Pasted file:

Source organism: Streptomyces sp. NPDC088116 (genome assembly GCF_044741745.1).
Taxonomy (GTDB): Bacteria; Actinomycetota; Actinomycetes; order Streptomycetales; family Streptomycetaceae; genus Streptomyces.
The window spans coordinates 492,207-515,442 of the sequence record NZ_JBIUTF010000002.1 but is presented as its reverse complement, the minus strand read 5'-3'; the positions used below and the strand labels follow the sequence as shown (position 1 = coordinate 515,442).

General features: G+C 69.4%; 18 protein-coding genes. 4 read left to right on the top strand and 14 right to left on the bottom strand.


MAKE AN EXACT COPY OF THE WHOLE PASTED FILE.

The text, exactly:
Source organism: Streptomyces sp. NPDC088116 (genome assembly GCF_044741745.1).
Taxonomy (GTDB): Bacteria; Actinomycetota; Actinomycetes; order Streptomycetales; family Streptomycetaceae; genus Streptomyces.
The window spans coordinates 492,207-515,442 of the sequence record NZ_JBIUTF010000002.1 but is presented as its reverse complement, the minus strand read 5'-3'; the positions used below and the strand labels follow the sequence as shown (position 1 = coordinate 515,442).

General features: G+C 69.4%; 18 protein-coding genes. 4 read left to right on the top strand and 14 right to left on the bottom strand.